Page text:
Beach with Starfish must have been made after this date, as the two sheets have been identified (ibid.) as from consecutive pages of the same issue of the New Statesman and Nation (pp.724-5). Piper signed a review in the following issue. Another page from that issue (p.744), with a review of André Maurois's King Edward and his Times, has been identified (John Piper, exh. cat., Tate Gallery 1983, p.87) in a sixth collage: Newhaven (private collection, repr. John Piper, exh. cat., Marlborough Fine Art, 1964, p.21, no.25). This is usually ascribed to 1936, but the style and technique (similar marbled paper) relate to Beach with Starfish rather than to 1936 collages like Littlestone-on-Sea (Tate Gallery T00646). Having said this, it remains likely that Piper kept a stock of papers for years. In any case, the angling of the text for the cliff face in all six collages certainly served a visual function; providing white planes varied by the print, it also translated into abstract terms the exposed strata of the rocks. Given the upheavals following Hitler's rise to power in Germany in early 1933, Piper's decision to leave visible in Beach with Starfish articles on the relative economic situations in Britain ('The Unemployment Bill under Fire') and Germany ('Nazi Economics') encourages political interpretation. The likelihood of deliberation is reinforced by the fact that the additional text about the Bank of France (from the regular 'The Week in the City') was brought in from later in the same issue (p.790). Piper's transformation of these economic texts into the coastal barrier against foreign invasion appears as deliberate as the use of 'Albatross'.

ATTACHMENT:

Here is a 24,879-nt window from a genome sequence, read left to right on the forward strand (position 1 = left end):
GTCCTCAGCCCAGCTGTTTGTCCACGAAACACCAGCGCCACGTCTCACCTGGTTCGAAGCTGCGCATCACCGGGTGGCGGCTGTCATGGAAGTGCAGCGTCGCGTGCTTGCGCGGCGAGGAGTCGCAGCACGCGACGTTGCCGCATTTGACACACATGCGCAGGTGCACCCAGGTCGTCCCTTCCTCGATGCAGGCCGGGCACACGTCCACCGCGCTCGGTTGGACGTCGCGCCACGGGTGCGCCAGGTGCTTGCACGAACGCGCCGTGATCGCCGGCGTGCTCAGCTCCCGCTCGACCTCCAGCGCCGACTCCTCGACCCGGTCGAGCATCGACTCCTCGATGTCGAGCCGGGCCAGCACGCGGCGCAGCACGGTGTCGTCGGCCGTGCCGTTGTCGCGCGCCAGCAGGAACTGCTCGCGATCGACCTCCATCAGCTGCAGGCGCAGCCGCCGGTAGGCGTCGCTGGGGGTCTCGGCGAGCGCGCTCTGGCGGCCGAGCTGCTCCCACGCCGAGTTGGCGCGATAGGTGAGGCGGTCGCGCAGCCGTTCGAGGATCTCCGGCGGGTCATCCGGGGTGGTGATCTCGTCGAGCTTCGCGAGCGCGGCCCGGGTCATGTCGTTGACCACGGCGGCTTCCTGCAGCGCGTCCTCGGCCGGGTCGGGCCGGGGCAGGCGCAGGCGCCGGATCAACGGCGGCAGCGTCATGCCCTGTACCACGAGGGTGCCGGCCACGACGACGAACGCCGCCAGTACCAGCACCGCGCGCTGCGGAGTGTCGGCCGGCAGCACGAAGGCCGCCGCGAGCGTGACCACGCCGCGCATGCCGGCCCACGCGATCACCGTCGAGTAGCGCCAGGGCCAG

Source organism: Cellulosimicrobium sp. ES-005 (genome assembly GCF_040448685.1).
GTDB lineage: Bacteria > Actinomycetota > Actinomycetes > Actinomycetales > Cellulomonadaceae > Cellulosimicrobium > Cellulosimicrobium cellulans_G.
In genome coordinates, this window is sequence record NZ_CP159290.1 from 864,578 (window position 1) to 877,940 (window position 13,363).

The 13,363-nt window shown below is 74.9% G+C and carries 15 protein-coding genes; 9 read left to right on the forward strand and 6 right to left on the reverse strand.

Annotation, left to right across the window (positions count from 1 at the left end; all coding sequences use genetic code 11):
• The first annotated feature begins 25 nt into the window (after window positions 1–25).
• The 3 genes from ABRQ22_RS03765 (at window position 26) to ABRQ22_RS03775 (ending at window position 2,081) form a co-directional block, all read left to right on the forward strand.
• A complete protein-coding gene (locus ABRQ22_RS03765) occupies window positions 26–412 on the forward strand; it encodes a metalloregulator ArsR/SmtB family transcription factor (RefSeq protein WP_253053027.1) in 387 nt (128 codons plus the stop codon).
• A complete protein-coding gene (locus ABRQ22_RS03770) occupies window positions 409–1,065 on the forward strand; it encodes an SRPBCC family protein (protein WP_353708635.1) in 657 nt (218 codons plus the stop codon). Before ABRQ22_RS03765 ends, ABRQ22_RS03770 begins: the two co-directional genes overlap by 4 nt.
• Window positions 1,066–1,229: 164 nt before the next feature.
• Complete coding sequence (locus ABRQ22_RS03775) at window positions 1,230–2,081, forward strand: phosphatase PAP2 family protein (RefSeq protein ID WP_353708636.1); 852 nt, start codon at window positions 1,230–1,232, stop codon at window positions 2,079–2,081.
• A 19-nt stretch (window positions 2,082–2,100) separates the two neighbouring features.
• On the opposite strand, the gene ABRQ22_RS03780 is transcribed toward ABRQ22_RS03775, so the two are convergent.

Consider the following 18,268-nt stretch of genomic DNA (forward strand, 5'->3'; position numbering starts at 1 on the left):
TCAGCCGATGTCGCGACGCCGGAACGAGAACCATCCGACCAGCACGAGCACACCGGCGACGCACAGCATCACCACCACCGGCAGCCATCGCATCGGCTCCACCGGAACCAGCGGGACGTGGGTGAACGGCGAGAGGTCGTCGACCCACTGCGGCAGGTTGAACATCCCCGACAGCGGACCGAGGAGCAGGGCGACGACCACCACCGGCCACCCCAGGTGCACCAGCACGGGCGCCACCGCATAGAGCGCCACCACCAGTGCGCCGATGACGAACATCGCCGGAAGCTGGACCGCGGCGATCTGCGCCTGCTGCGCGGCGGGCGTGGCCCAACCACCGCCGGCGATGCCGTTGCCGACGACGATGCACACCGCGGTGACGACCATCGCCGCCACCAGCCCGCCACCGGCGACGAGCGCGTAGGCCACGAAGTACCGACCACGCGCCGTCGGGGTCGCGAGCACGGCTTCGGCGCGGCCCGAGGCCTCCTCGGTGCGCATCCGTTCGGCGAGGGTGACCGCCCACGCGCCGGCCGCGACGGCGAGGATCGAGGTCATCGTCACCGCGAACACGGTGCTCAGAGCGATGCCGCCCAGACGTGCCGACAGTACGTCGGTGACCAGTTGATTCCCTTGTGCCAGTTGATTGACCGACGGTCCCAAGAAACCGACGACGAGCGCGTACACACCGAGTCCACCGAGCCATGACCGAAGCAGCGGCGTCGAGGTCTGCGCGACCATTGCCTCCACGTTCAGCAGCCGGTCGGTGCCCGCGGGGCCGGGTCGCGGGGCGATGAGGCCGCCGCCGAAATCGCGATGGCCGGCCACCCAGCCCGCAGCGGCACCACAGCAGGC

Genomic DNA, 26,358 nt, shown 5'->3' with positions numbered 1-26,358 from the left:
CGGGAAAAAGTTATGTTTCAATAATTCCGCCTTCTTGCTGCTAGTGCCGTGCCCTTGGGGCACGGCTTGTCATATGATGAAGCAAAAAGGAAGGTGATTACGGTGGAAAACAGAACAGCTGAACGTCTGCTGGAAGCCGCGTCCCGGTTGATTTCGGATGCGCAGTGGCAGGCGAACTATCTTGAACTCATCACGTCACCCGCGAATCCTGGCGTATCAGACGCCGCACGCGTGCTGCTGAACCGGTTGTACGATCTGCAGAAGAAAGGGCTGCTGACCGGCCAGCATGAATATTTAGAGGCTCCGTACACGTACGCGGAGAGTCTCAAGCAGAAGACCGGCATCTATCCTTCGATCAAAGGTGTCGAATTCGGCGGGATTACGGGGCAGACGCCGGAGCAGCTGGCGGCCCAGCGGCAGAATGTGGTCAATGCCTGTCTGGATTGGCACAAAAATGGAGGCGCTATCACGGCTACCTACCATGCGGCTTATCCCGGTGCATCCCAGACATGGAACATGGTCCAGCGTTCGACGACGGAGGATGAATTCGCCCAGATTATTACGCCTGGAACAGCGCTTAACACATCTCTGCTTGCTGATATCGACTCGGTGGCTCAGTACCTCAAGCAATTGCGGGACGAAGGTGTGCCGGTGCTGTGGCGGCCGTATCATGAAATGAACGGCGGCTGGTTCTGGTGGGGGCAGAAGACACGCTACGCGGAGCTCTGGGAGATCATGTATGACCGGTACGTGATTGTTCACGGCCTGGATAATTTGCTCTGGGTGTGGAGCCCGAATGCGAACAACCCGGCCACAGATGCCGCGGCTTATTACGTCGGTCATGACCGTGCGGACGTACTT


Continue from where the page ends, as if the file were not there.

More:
The artistic references were more straightforward. The juxtaposition of still life and landscape had been characteristic of artists associated with the 7 & 5 Society. Nicholson had combined it with collage and shared Piper's interest in Cubist precedents, especially in the work of Picasso and Braque. Piper is said to have gone to Paris to see Picasso's papiers collés at the Galerie Pierre (West 1979, p.51). In asserting to Jenkins (Tate Gallery Acquisitions 1986-8, 1996) that the marine elements in Beach with Starfish were arranged on a table, Piper implied that his interest lay as much in the Cubists' layering of pictorial space as in their collage technique.

Matthew Gale
September 1996